Forgiveness, please, for some pointless nostalgia right off the bat. Just like The Simpsons, I turned 25 this year. Being a kid without ‘the channels’ [i.e. cable] in 90s Ireland turned me into discerning Simpsons fan. For one thing, our state broadcaster, RTE, was ridiculously behind in broadcasting ‘new’ episodes. In 1998, I remember enjoying ‘Bart’s Friend Falls in Love’ for the first time. The episode was already six years old; so as a result I didn’t see anything from the newer seasons until well after I’d developed my critical faculties.
Secondly, RTE never cut anything out of the original broadcast. Watching “Sideshow Bob Roberts” on prime time on Channel 4 or Sky 1, the lack of Kelsey Grammer’s marvellously-delivered “Is that what you want, you smarmy little bastards?” jars every time. The generous might say the Irish didn’t believe in censorship (ha!). More likely, the RTE mandarins were terrified to cut up expensive tape from America. You should have seen them inserting ad breaks mid-sentence in BBC programmes before the advent of digital.
Saved by cheapness.
What I am getting at here is that I loved The Simpsons, and it’s shaped me in quite a few ways; my sense of humour, my cynicism, my love of rich creamery butter, all owe a little something to Groening, Brooks, Simon and co. And then, when I was about 12 or 13, and RTE finally caught up with Zombie Simpsons, it was over. But unlike other things that are over, it kept going.
Many who have given up on the show have their own tipping point. It might be as far back as Armin Tamzarian or Frank Grimes, or it might be Season 22. For me it was a little thing called “Homer Simpson In: Kidney Trouble” when he ran out on his own father who needed a transplant. I was done with the show; it wasn’t what I used to love. Any Zombie Simpsons I’ve seen since have failed to win me back to the fold. And while the movie was alright, it was only alright by the standard of Zombie Simpsons.
I’ve watched an awful lot of the classics lately, and they hold up. The references may be a little dated, but the jokes are so good you don’t care. One of my old college mates made the point that he only knew the names Lee Majors and Eudora Welty through The Simpsons, and he had no intention of finding out more about the people themselves. When Mr. Burns compares a puppy to Rory Calhoun, it doesn’t matter who that is, it matters that a) this old, heartless man spares lives due to his ridiculous whims and b) he’s so out of touch he doesn’t realise that dogs stand up on their hind legs on quite a regular basis. Zombie Simpsons, like Family Guy, assumes the viewer knows something about the figure being joked about, and the joke relies on this knowledge to be funny.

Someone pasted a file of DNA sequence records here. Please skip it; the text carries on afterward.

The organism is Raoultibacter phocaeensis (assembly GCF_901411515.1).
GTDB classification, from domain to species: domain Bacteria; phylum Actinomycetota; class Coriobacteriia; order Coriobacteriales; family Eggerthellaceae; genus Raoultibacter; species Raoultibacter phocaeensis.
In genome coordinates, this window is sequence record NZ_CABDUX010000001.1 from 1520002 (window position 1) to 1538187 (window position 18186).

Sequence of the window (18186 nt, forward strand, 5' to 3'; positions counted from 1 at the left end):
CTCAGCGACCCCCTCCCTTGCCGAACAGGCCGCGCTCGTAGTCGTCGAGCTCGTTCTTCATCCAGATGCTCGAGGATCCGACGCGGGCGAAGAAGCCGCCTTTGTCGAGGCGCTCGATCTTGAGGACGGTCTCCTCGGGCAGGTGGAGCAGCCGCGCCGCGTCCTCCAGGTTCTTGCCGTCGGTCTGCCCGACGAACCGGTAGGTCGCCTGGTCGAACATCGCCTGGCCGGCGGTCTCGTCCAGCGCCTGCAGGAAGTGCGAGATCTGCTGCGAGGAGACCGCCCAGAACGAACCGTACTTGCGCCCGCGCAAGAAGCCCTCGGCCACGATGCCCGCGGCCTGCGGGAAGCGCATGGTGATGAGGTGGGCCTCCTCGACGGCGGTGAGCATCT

But the biggest problem I have with Zombie Simpsons is that the characters are no longer real people. It’s too simplistic to say the problem with Homer is that he’s now a jerk. In Season 6’s “Lisa on Ice”, for example, he behaves appallingly. He bullies his kids, rides roughshod over everybody and everything, and values victory over all else. But he’s a jerk in a realistic way. He’s relatively low down the ladder of a society where winning is everything. His kids are the only way he can taste some success, and he just loses the run of himself. We can see why this is happening. He’s still a fundamentally decent (and therefore normal) person underneath.
Bart and Lisa (and Maggie) were real children too. The writers in the classic era understood kids: their misconceptions (“reverse vampires”), thier fears (“can’t sleep, clown will eat me”) and their utter confusion regarding the adult world. When you’re ten, you can’t understand why you’re not allowed to spend an afternoon smashing mustard sachets with a hammer.